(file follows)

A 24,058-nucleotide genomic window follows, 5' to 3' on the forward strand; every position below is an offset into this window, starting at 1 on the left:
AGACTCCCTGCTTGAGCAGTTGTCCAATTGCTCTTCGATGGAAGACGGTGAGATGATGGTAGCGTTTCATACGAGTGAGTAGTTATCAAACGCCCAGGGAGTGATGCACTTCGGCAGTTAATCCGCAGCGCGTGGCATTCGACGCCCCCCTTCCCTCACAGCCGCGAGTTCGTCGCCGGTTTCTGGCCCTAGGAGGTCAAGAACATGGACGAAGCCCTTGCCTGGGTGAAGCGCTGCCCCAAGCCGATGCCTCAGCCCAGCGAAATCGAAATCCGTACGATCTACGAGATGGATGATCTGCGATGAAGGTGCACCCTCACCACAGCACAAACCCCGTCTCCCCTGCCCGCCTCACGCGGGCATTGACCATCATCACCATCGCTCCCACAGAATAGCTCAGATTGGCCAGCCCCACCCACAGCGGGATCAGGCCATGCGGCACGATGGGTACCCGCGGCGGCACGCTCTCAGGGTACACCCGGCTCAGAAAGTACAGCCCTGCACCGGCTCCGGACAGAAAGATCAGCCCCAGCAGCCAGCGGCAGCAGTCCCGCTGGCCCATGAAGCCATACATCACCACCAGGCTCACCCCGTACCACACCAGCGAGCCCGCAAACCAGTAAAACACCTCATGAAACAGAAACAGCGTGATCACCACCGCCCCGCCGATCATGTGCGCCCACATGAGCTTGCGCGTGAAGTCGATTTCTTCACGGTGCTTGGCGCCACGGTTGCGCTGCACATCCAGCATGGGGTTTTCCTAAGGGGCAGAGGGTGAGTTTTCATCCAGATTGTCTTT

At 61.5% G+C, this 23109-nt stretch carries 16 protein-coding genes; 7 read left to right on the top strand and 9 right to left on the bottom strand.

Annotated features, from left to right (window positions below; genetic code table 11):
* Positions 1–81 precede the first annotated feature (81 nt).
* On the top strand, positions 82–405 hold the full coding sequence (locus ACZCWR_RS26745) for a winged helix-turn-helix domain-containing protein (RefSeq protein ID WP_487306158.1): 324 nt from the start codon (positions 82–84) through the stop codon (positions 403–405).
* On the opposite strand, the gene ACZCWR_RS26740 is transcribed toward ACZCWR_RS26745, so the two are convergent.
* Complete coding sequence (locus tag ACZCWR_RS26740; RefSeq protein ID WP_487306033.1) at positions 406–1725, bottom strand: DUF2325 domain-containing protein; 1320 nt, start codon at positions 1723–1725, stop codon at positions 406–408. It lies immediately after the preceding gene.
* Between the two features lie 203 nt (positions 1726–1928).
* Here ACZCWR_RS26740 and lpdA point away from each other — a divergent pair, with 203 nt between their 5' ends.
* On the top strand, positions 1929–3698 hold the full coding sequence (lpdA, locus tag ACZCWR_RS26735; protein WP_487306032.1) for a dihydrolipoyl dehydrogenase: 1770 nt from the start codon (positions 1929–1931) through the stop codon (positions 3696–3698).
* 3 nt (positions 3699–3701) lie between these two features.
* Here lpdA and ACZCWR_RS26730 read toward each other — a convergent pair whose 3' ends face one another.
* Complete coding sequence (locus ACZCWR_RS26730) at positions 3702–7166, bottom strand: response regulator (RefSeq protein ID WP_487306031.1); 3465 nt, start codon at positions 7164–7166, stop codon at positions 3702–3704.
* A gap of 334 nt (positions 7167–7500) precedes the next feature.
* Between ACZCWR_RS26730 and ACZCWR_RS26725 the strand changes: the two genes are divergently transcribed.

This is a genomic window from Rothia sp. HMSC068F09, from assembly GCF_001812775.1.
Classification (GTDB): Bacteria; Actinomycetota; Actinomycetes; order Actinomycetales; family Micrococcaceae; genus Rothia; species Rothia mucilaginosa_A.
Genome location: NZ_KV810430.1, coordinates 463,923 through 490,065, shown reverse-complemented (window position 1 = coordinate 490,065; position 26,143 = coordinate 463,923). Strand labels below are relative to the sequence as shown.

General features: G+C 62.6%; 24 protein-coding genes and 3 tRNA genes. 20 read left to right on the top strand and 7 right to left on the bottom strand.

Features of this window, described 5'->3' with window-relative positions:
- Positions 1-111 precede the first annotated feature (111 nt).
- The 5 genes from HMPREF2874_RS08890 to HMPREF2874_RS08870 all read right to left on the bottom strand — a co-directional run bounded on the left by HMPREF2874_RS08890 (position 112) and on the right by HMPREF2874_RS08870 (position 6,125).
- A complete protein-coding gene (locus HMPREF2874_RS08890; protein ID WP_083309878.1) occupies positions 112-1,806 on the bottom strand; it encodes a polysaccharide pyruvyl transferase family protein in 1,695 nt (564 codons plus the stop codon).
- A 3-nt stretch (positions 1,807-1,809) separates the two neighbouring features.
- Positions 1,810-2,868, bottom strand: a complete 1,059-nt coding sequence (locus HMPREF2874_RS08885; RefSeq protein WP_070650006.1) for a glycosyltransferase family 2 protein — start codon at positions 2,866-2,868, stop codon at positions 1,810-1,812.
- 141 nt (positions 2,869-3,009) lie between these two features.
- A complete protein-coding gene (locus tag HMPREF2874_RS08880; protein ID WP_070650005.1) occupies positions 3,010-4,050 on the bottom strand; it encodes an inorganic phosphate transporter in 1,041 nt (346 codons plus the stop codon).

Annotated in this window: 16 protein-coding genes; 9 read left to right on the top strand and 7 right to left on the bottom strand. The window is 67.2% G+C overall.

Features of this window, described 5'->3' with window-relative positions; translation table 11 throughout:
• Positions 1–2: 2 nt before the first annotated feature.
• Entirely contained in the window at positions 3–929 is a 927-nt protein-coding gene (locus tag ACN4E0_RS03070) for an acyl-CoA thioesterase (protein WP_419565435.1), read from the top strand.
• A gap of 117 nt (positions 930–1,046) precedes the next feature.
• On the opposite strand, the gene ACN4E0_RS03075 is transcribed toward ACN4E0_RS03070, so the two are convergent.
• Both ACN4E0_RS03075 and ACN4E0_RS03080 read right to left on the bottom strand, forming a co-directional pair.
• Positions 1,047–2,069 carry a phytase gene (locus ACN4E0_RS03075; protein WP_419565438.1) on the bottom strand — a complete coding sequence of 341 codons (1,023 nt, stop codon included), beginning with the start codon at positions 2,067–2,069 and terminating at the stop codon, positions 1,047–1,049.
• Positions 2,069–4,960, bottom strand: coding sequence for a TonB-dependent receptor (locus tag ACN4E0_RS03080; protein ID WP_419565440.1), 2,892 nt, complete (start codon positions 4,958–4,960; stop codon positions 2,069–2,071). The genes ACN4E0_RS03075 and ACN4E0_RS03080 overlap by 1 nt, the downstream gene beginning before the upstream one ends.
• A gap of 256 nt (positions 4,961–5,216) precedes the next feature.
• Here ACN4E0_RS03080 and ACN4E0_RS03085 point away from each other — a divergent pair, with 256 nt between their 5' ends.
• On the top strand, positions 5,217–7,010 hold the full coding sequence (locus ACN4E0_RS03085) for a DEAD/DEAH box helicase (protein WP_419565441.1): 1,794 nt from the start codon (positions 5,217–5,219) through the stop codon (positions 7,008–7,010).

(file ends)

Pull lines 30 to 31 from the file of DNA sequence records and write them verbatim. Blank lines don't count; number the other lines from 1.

Features of this window, described 5'->3' with window-relative positions; translation table 11 throughout:
• Positions 1–2: 2 nt before the first annotated feature.